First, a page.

Wihuri Research Institute (WRI) is a non-profit biomedical research institute. The research program in the Wihuri Research Institute is focused on the vascular system in various diseases – such as cardiovascular and inflammatory diseases, and cancer. The mission of the Institute is to achieve new fundamental understanding of the molecular and cellular basis of the vascular system, in order to improve the treatment of various diseases.

Research program

A/wp-content/uploads/2013/04/358-1024-14-4-5-40x-1-rgd_PS_120x120px.pngAngiopoietin growth factors
The angiopoietin growth factors (Ang, ANGPT) and their Tie receptors are key signaling molecules in controlling the various functions of the vasculature. Scientists at WRI have identified growth factor mechanisms regulating signaling via the Ang-Tie system, and unraveled how this system may be modulated to inhibit tumor metastasis.
/wp-content/uploads/2013/04/VEGFCR2complex_120x120px.pngStructure of vascular growth factor-receptor complexes
Vascular endothelial growth factor (VEGF) receptors are among the major mediators of both angiogenesis and lymphangiogenesis in development and in disease. Scientists at WRI have determined the crystal structures of the VEGF-C – VEGFR-2 complex and of the VEGF-D growth factor, revealing structural determinants mediating specificity of ligand-receptor interactions.
/wp-content/uploads/2013/04/GZ_4_120x120px.pngVEGFRs in vascular development and disease
Vascular Endothelial Growth Receptors (VEGFRs) are principal regulators of embryonic, postnatal and pathological angiogenesis. Using state of the art genetic models, scientists at WRI have identified novel functions for VEGFR-3 in blood vessel development and have elucidated some of the mechanisms by which VEGFR-3 controls angiogenic signaling.
/wp-content/uploads/2013/04/Sydan_2_120x120px.pngVascular growth factors regulating coronary artery growth
Vascular endothelial growth factor B (VEGF-B) is one of the less well understood endothelial growth factors that specifically binds to VEGF receptor-1 (VEGFR-1). Scientists at WRI have recently found that the VEGF-B growth factor can induce hypertrophy, and the growth of coronary blood vessels, thus opening possibilities for therapeutic use of VEGF-B in cardiovascular diseases.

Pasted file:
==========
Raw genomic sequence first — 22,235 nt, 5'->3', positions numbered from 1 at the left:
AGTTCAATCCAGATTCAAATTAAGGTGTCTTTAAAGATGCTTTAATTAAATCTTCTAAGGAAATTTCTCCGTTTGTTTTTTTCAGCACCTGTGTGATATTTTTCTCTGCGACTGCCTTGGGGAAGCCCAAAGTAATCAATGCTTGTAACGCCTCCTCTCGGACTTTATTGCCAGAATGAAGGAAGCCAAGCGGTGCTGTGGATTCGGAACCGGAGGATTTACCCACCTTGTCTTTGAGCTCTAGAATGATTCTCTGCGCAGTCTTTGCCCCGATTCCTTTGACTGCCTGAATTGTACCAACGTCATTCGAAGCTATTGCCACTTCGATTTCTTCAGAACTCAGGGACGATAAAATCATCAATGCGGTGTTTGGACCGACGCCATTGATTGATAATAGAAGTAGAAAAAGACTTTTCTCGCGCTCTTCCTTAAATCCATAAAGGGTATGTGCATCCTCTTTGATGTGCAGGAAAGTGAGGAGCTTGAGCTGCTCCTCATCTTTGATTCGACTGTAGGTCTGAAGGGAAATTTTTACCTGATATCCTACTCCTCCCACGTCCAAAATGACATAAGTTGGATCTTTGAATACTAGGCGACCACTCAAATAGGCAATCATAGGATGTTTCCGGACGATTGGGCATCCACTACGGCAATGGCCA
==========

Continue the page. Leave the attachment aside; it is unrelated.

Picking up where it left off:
/wp-content/uploads/2013/04/AdiposeTissueStaining_120x120px.pngLymphatic vessels in obesity and cardiovascular disease
Scientists at WRI have made seminal and clinically translatable discoveries in the field of lymphatic biology. Recent discoveries unexpectedly link lymphatic vessel malfunction to obesity and cardiovascular disease processes, such as thrombosis and atherosclerosis.
/wp-content/uploads/2013/04/100226-Cholesterol-crystals-confocal-KR_120x120px.pngLipoprotein particles and their modification
Chronic inflammation is the major driving force in atherogenesis. In the arterial wall, modified LDL particles trigger and maintain inflammation, while HDL particles exert anti-atherogenic actions. Among the inflammatory cells in atherosclerotic lesions, activated mast cells are found. The mast cells secrete a vast array of critical proinflammatory mediators. Expand
The scientists at the WRI have uncovered mechanisms by which activated mast cells participate in the development of the lesions. In addition, they have delineated the roles of several types of modified LDL and HDL in the initiation and progression of atherogenesis. They also proposed novel pathways in the molecular pathogenesis of aortic stenosis to lay scientific foundations for clinical success of future pharmacotherapies of this disease.